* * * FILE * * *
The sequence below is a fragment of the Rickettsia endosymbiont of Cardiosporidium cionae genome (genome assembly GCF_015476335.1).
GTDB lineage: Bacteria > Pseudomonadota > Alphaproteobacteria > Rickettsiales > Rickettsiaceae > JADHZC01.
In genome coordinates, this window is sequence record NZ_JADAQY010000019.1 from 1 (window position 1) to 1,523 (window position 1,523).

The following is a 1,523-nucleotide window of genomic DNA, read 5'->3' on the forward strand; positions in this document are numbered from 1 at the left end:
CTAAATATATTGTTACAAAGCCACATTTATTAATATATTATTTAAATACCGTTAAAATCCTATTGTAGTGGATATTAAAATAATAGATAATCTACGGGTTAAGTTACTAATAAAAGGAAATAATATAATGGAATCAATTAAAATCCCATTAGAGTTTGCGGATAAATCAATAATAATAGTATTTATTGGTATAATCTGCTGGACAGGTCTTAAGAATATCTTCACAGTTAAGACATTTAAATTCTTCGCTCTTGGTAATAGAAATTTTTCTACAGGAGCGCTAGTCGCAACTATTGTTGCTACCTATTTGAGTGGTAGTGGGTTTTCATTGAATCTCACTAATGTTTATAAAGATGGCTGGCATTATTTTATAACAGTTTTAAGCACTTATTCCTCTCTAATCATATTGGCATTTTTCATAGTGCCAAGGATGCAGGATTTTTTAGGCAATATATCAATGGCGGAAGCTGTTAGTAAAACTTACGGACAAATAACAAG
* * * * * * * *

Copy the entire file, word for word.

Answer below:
The sequence below is a fragment of the Rickettsia endosymbiont of Cardiosporidium cionae genome (genome assembly GCF_015476335.1).
GTDB lineage: Bacteria > Pseudomonadota > Alphaproteobacteria > Rickettsiales > Rickettsiaceae > JADHZC01.
In genome coordinates, this window is sequence record NZ_JADAQY010000019.1 from 1 (window position 1) to 1,523 (window position 1,523).

The following is a 1,523-nucleotide window of genomic DNA, read 5'->3' on the forward strand; positions in this document are numbered from 1 at the left end:
CTAAATATATTGTTACAAAGCCACATTTATTAATATATTATTTAAATACCGTTAAAATCCTATTGTAGTGGATATTAAAATAATAGATAATCTACGGGTTAAGTTACTAATAAAAGGAAATAATATAATGGAATCAATTAAAATCCCATTAGAGTTTGCGGATAAATCAATAATAATAGTATTTATTGGTATAATCTGCTGGACAGGTCTTAAGAATATCTTCACAGTTAAGACATTTAAATTCTTCGCTCTTGGTAATAGAAATTTTTCTACAGGAGCGCTAGTCGCAACTATTGTTGCTACCTATTTGAGTGGTAGTGGGTTTTCATTGAATCTCACTAATGTTTATAAAGATGGCTGGCATTATTTTATAACAGTTTTAAGCACTTATTCCTCTCTAATCATATTGGCATTTTTCATAGTGCCAAGGATGCAGGATTTTTTAGGCAATATATCAATGGCGGAAGCTGTTAGTAAAACTTACGGACAAATAACAAG